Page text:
more than anything else huge mullen leaves growing in clusters.
The air of this, like that of the Mammoth Cave, appears t produce
the most exhilarating and healthful effects. A traveler who has
experienced them says; "Comparing the air with water, that
of the cave is pure cool water of the fountain, and that of the
earth the insipid water of the rain-vat," and on coming out,
he experienced, he tells us, a sensation of lassitude wholly unknown
to him while within the cave. These salutary effects are probably
attributable to the niter which abounds in greater or less degree
in all caverns, imparting an easy action to the respiratory organs,
buoying the spirits, and invigorating the whole system. The efficacy
of cave air in alleviating pulmonary diseases has been referred
to in some of the previous articles of this series.
Howe's Cave possesses an advantage, in the great size of its curiosities,
over most other caves, as they cannot easily be mutilated or removed
by the unrighteousness ot visitors. It would be less tedious to
the reader were we to enter into minute and elaborate descriptions
of the many avenues, chambers, domes, and ceiling which this beautiful
wonder of nature presents to the visitor, as most of it would
seem a mere repetition of descriptions which have been previously
abounds in the most curious and beautiful formations, such as
challenge the intensest and sincerest admiration of the beholder.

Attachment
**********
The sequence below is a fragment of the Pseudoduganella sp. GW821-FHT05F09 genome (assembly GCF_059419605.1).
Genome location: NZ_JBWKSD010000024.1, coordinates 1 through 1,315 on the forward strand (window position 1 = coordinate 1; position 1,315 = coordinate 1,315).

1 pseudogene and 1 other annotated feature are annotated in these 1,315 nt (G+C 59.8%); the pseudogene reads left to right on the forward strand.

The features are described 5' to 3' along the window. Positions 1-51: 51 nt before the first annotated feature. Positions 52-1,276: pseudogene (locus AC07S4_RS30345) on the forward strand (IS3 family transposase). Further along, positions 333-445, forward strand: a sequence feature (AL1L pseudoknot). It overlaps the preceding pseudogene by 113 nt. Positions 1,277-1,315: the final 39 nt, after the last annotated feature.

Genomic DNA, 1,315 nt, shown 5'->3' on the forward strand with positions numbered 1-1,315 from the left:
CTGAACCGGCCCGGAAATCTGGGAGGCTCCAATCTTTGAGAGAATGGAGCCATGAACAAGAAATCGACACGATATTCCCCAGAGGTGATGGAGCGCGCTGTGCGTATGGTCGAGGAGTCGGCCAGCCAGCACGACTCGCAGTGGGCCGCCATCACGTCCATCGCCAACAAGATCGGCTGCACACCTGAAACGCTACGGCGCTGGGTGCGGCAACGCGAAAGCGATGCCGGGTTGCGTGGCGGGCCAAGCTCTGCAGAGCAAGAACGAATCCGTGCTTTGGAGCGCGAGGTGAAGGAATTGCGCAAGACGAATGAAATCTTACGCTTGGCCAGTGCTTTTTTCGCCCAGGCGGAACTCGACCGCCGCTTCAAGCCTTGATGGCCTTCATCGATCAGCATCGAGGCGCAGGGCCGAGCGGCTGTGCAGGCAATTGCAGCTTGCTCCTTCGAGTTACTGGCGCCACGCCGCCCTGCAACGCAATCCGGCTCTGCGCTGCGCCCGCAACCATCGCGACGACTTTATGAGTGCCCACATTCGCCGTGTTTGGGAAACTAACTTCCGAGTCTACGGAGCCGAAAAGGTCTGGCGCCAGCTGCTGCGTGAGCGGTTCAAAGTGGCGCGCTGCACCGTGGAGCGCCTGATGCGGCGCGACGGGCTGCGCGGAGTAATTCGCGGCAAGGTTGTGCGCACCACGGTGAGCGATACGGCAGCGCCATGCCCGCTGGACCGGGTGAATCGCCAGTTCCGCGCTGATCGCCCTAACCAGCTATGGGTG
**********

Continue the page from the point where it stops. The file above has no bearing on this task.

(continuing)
"I found," says one of its explorers, "in the course
of my wanderings, several square columns, with bases and cornices,
apparently cut out of the solid rock, and noticed many arches
overhead that looked like fine stone masonry; the white incrustations
having the appearance of cement or mortar."
is very hard to infuse into the imagination an idea of splendors,
to which nothing the eye has seen bears a resemblance; not much,
therefore, is to be hoped from such poor word-paintings as I can
command. Any further attempt would be little more than an accumulation
of words, leaving al the marvel, and mystery, and solemn magnificence
still a great way off from the apprehension of the reader.
Those who have examined it carefully bear testimony to the fact
that every step, so far as explored, gives the beholder more and
more extended ideas of the awfully sublime mysteries of nature,
and more and more impress the mind with a sense of its own littleness.
it not that love, and not power, is the name of Him who made all
these things, we might justly fear that we should be lost and
forgotten among the glories through which we creep about. But,
sees with equal eyes, as God of al,
A hero perish, or a sparrow fall."
thoroughly ventilated is Howe's Cave, with a current of air coming